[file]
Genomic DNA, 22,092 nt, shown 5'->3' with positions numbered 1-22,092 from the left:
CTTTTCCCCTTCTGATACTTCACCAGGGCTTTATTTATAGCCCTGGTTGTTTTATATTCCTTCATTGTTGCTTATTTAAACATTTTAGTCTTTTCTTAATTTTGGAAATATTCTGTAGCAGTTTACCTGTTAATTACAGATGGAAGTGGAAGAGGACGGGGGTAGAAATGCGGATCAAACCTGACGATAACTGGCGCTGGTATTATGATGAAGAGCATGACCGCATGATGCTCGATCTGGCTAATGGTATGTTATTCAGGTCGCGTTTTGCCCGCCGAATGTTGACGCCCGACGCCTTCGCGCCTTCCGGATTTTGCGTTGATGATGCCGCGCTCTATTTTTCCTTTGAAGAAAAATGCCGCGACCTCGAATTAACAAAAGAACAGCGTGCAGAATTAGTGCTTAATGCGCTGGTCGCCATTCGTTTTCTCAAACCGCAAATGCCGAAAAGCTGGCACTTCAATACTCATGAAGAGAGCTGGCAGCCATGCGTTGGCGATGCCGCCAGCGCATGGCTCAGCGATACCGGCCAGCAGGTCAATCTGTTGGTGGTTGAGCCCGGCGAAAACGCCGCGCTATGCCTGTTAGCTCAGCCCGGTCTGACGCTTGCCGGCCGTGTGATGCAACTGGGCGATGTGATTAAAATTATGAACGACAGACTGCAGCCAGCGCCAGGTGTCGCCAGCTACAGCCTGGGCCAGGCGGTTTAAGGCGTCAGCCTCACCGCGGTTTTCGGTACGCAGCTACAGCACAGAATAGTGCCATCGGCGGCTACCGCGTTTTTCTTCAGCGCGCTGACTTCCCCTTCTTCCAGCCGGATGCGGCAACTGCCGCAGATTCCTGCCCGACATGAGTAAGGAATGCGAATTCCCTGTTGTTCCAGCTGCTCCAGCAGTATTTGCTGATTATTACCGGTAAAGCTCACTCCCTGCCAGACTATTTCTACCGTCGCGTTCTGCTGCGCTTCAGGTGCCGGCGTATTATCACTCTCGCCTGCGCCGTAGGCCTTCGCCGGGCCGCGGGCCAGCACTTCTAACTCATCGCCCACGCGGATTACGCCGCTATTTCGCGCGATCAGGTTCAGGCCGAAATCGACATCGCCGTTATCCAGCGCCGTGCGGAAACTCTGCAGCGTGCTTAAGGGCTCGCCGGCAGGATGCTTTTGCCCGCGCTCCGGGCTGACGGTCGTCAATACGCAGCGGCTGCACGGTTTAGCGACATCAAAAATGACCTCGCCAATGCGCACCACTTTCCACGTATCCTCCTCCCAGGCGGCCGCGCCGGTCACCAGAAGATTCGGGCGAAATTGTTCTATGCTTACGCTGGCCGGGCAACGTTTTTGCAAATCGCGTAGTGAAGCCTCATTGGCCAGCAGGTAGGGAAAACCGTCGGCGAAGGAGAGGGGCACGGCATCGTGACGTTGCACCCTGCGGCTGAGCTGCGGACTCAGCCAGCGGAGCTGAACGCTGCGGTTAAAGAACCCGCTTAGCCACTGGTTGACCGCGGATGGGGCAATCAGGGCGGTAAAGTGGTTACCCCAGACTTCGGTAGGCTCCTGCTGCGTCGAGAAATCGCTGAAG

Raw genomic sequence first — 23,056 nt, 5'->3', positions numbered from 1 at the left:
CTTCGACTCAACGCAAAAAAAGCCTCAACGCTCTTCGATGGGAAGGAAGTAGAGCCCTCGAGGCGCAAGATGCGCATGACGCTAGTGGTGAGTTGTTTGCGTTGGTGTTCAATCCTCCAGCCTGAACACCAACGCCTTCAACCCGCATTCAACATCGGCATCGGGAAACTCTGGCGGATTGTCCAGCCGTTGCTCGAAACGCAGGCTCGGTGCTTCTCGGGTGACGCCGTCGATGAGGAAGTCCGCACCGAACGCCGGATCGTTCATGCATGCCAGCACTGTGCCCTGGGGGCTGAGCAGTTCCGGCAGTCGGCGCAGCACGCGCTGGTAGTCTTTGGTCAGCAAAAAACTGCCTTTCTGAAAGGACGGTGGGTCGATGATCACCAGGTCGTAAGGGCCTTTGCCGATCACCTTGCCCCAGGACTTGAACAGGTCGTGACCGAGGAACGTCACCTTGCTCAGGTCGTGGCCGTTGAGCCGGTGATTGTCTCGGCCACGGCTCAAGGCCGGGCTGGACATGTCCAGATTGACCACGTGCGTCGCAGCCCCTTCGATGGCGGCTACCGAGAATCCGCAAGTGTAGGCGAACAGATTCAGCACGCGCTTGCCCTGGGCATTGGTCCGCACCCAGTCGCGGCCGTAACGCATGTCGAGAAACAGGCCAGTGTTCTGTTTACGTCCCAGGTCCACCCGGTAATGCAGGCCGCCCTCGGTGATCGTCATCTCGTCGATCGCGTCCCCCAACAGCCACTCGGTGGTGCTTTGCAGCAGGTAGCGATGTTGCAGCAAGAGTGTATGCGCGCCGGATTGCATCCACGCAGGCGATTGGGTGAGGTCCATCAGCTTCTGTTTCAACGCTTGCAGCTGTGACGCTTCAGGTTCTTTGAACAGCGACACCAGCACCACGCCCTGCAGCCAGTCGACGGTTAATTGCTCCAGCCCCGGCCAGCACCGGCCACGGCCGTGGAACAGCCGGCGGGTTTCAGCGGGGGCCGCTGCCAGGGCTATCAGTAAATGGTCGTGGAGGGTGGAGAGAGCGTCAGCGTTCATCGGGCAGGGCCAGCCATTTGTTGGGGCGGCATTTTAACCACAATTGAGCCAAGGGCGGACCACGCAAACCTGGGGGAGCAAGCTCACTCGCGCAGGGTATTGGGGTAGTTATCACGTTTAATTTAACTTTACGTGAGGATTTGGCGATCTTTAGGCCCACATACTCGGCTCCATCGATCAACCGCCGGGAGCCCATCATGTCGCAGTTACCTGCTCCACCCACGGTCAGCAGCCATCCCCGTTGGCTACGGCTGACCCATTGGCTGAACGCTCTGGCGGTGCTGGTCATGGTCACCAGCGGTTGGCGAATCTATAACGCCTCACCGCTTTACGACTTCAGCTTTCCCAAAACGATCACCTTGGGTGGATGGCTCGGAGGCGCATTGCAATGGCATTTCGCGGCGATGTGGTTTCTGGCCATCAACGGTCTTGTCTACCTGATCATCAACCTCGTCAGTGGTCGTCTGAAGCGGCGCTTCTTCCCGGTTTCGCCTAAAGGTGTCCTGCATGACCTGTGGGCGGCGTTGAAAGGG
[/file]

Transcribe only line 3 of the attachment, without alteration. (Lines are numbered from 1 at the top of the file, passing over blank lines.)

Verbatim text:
Raw genomic sequence first — 23,056 nt, 5'->3', positions numbered from 1 at the left: